UpFront

Walter Cruz-Zavala has won his immigration case twice, but ICE refuses to release him – why?; Plus: The real impacts of PG&E power shut-offs are still unknown, advocates want answers and accountability

Walter Cruz-Zavala has been detained by ICE for more than 3 years, and is currently at the Mesa Verde Detention Facility in Bakersfield, CA. (Photo: Courtesy of Raha Jorjani)

0:08 – Chile votes to replace dictatorship-era constitution

Naomi Larsson Pineda (@naomilars) is a British-Chilean freelance journalist covering Chile for Al Jazeera, the Guardian and the Telegraph UK. She’s currently based in London.

0:34 – After wining his immigration case twice, 30 year old asylum-seeker Walter Cruz-Zavala is still incarcerated by ICE – why? The Alameda County Public Defenders Office is fighting for his release

Walter Cruz-Zavala has been in immigration custody since July 2017, fighting deportation back to El Salvador where he faces violence and possibly death by gangs. Despite winning his case twice, he remains locked up in the Mesa Verde Detention facility in Bakersfield, CA, where he caught COVID-19.  

Raha Jorjani is Supervising Immigration Defense Attorney with the Alameda County Public Defender’s Office.

1:08 – The impacts of PG&E power shut-offs are largely unknown, now advocates are demanding the data and accountability

Shalanda Baker is Professor of Law, Public Policy and Urban Affairs at Northeastern University and Co-Founder and Co-Director, Initiative for Energy Justice advocating for a just transition to renewable energy.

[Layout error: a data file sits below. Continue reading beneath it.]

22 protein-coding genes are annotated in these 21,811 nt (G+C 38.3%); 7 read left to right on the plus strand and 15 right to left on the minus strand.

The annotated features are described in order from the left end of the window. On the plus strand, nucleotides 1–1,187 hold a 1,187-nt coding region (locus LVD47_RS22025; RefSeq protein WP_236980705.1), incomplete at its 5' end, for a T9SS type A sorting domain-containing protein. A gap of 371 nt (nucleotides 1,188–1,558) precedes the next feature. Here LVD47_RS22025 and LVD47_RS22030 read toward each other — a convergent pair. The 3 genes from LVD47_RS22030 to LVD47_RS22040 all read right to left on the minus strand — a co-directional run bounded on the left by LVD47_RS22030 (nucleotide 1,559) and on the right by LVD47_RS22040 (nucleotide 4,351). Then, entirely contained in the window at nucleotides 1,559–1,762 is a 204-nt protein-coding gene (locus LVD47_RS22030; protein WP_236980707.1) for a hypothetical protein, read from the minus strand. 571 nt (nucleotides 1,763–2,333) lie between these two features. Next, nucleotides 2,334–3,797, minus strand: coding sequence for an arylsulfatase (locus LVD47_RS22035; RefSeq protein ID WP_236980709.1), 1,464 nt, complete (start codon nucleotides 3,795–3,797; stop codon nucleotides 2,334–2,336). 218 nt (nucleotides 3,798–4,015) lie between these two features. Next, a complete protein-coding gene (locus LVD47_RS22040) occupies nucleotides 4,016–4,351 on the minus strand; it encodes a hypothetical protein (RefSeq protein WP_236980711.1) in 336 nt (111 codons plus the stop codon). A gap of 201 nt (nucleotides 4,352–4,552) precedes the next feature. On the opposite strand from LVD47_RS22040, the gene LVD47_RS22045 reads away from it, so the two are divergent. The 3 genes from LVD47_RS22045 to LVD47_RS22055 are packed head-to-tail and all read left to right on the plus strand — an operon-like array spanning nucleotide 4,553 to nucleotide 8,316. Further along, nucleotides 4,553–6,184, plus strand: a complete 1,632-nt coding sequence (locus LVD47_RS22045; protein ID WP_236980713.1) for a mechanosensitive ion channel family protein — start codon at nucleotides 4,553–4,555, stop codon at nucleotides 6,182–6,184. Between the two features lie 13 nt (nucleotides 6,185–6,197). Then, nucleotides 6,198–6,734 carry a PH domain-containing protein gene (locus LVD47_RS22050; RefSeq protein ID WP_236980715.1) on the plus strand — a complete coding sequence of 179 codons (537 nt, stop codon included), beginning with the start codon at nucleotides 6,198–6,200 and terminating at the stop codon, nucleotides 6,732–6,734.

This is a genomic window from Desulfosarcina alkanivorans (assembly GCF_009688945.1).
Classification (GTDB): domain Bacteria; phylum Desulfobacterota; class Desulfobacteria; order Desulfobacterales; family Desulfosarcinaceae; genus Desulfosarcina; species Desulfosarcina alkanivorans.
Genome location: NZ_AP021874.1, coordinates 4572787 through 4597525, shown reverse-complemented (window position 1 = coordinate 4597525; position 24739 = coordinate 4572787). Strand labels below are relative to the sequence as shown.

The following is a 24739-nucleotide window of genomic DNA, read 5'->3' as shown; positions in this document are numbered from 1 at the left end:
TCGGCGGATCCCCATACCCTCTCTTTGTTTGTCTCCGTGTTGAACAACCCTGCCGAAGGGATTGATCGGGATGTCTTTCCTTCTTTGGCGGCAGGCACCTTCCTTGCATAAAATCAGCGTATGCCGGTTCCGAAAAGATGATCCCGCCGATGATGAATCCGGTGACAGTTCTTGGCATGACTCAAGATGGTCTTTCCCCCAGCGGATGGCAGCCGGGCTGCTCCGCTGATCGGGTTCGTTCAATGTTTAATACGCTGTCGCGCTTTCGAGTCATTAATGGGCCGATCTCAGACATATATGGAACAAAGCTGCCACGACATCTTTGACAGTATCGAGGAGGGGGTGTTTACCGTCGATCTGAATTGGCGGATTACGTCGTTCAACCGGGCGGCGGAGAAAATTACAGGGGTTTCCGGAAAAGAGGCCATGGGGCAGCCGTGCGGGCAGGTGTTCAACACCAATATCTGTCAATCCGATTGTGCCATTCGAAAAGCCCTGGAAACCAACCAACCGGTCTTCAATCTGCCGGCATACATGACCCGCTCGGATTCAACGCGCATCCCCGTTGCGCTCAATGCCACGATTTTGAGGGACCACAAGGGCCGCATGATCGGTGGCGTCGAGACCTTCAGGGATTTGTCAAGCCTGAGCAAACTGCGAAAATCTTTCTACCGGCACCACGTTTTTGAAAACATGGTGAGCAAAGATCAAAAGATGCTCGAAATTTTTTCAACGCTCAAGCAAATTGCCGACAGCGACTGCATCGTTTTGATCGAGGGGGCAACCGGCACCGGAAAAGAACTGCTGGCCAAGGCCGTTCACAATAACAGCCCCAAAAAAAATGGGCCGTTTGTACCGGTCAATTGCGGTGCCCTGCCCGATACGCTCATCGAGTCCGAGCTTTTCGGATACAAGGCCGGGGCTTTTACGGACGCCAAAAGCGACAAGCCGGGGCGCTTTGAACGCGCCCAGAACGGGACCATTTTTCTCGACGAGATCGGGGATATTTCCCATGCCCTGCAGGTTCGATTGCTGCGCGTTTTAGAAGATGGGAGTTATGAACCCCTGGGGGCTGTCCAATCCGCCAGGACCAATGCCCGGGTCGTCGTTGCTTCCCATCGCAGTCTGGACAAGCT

Pete Wiowode is with the Reclaim Our Power Utility Justice Campaign, advocating for a “a safe, reliable, community-and-worker-owned energy system that benefits all Californians, especially the people most harmed by PG&E.”

1:34 – San Francisco Prop E explainer

Joe Eskenazi (@EskSF) is managing editor and columnist at Mission Local, based in San Francisco.

1:43 – KPFA News: After waves of historic protests shook the nation following the deaths of George Floyd, Breonna Taylor at the hands of police, modest police reforms are being sought across the Bay Area. Police reform measures are on the ballot in Sonoma County, San Francisco, San Jose, Oakland, and Berkeley. Nearly all of them seek to strengthen civilian oversight of law enforcement through additional staffing and legal changes to grant oversight bodies additional authority in police misconduct investigations. KPFA’s Chris Lee (@chrislee_xyz) reports.

1:51 – KPFA News: Now back to Proposition 22, the initiative that a handful of tech companies put on the ballot to make their drivers classified as contractors–and keep them getting some of the rights and benefits the law extends to employees.  The money that Uber, Lyft, Doordash, Postmates, and Instacart are spending on Proposition 22 has shattered records for ballot initiatives in California. KPFA’s Ariel Boone (@arielboone) reports on how they’re spending it, and why that has good-government groups concerned.

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